Alexander Popham (1605–1669), , of Littlecote, Wiltshire, was an English politician who sat in the House of Commons at various times between 1640 and 1669. He was patron of the philosopher John Locke.
Popham was born at Littlecote House in Wiltshire, the son of Sir Francis Popham and Anne Gardiner Dudley, and grandson of Sir John Popham and wife Amy Games. He was educated at Balliol College, Oxford, and admitted to the Middle Temple in 1622.
Popham was a prominent figure and Justice of the Peace in Somerset. In April 1640 he was elected Member of Parliament for Bath in the Short Parliament. He was re-elected MP for Bath for Long Parliament in November 1640.
Popham came from a Presbyterian family and was himself an elder in the church. He supported the Parliamentary cause and fought in the Parliamentary army with the rank of colonel and had a garrison stationed at Littlecote House. Despite his Presbyterianism, his sympathies lay with the Army during the Second Civil War, so he survived Pride's Purge in late 1648 and – after the execution of Charles I and the founding of the Commonwealth – he served on the Council of State.
In 1654, he was elected MP for Bath again in the First Protectorate Parliament. He was elected MP for Wiltshire in the Second Protectorate Parliament and for Minehead in the Third Protectorate Parliament. He did not support the Protectorate and although he sat in the Protectorate parliaments he refused to take his seat in Cromwell's Other House (1657–1658).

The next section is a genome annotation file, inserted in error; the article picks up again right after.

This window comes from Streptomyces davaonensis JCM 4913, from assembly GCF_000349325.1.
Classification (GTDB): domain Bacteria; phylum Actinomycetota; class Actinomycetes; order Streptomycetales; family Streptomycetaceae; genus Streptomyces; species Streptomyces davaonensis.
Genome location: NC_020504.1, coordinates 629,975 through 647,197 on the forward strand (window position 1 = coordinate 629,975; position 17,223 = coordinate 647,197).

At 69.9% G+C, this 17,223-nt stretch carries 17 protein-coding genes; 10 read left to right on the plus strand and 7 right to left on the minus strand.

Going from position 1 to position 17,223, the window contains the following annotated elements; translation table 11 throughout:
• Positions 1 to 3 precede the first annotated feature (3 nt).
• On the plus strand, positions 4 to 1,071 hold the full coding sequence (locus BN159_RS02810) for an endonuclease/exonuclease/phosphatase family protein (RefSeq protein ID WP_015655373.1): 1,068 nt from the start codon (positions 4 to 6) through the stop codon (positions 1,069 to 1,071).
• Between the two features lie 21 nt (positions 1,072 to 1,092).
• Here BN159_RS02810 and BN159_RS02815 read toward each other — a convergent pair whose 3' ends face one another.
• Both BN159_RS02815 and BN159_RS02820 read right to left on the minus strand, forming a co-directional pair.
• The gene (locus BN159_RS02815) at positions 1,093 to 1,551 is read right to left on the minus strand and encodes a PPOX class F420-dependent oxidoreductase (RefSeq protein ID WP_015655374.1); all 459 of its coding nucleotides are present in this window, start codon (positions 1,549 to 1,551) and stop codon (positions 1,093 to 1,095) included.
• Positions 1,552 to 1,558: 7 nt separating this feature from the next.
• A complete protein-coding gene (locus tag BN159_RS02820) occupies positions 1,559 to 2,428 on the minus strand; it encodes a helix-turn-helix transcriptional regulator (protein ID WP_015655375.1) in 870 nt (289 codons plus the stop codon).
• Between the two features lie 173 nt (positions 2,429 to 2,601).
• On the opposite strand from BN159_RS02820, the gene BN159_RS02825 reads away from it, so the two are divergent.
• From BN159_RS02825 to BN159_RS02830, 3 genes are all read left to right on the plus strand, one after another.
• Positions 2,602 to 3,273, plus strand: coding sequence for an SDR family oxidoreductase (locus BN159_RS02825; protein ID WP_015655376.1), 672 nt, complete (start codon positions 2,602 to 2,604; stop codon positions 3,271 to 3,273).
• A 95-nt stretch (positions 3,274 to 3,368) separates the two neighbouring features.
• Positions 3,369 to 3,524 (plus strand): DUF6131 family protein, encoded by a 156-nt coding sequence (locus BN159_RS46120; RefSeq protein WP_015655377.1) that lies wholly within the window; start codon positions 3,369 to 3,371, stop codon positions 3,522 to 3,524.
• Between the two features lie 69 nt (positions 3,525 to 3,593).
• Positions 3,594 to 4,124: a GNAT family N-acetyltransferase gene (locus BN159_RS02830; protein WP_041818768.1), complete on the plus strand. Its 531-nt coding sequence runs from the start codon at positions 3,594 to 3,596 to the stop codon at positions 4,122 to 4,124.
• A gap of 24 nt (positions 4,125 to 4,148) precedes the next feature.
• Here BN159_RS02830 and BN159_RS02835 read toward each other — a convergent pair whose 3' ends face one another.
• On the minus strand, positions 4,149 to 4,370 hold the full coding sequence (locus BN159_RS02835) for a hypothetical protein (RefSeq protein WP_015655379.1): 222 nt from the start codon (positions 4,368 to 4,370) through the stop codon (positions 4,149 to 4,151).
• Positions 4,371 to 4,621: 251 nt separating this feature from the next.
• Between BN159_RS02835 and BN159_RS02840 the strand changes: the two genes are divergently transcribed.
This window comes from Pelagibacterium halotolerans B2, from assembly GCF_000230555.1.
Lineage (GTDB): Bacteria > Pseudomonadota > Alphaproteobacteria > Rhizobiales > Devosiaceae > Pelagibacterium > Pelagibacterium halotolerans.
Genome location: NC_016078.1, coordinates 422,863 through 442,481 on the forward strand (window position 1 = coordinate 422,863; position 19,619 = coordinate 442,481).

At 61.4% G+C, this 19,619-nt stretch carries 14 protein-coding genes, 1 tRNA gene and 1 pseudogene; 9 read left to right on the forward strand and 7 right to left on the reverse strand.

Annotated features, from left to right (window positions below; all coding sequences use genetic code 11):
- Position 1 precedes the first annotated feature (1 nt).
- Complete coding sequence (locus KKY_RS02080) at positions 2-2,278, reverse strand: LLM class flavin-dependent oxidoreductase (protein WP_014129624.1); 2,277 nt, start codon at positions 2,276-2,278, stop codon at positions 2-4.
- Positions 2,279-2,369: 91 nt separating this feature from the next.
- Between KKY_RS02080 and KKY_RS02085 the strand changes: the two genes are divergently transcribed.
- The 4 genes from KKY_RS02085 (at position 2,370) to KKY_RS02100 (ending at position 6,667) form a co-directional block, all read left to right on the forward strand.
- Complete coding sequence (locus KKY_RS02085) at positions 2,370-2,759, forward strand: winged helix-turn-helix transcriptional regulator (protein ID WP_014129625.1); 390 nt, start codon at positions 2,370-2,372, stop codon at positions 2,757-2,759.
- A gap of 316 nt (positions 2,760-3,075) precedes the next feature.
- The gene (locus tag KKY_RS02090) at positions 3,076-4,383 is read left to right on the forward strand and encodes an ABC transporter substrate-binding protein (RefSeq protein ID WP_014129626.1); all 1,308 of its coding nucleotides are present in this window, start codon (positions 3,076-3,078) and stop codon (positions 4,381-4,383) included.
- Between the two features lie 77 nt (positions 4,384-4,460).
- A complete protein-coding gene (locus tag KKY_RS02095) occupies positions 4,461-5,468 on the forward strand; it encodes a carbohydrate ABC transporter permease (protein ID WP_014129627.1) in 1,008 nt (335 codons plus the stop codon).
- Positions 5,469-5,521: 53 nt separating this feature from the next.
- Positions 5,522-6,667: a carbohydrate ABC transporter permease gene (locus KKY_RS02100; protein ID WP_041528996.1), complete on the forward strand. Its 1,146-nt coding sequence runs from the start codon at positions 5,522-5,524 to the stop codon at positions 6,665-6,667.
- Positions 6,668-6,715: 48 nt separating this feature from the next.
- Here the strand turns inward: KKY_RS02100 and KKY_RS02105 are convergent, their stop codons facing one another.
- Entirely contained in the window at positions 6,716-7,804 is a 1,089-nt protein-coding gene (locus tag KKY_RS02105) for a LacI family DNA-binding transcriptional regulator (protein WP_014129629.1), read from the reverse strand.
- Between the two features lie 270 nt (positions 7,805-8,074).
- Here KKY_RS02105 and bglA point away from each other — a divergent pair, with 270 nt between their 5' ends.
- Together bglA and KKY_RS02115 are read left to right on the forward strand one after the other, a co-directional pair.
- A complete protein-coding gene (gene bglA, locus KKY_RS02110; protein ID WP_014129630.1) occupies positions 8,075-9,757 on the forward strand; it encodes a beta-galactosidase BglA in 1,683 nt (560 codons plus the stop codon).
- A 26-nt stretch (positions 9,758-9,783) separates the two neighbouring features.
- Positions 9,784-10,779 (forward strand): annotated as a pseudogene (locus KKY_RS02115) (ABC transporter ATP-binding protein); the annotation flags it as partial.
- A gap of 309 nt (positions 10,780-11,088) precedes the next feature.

In April 1660, he was elected MP for Bath again in the Convention Parliament. After the restoration of the monarchy, he made his peace with Charles II and entertained him to a "costlie dinner" at Littlecote. He was re-elected MP for Bath in 1661 to the Cavalier Parliament.
Popham married first Dorothy Cole (died 1643) and second Letitia Carre, daughter of William Carre of Ferniehurst, Scotland, half brother to Robert Carre, favourite of King James I. By his second wife, he had eight children, of whom six, three sons and three daughters, survived into adulthood:
This Alexander Popham is not to be confused with his nephew Alexander Popham, son of Alexander's brother Edward Popham, who was born deaf and was taught to speak by two scientists, John Wallis and William Holder. He is considered to be one of the earliest cases of a born deaf person learning to talk.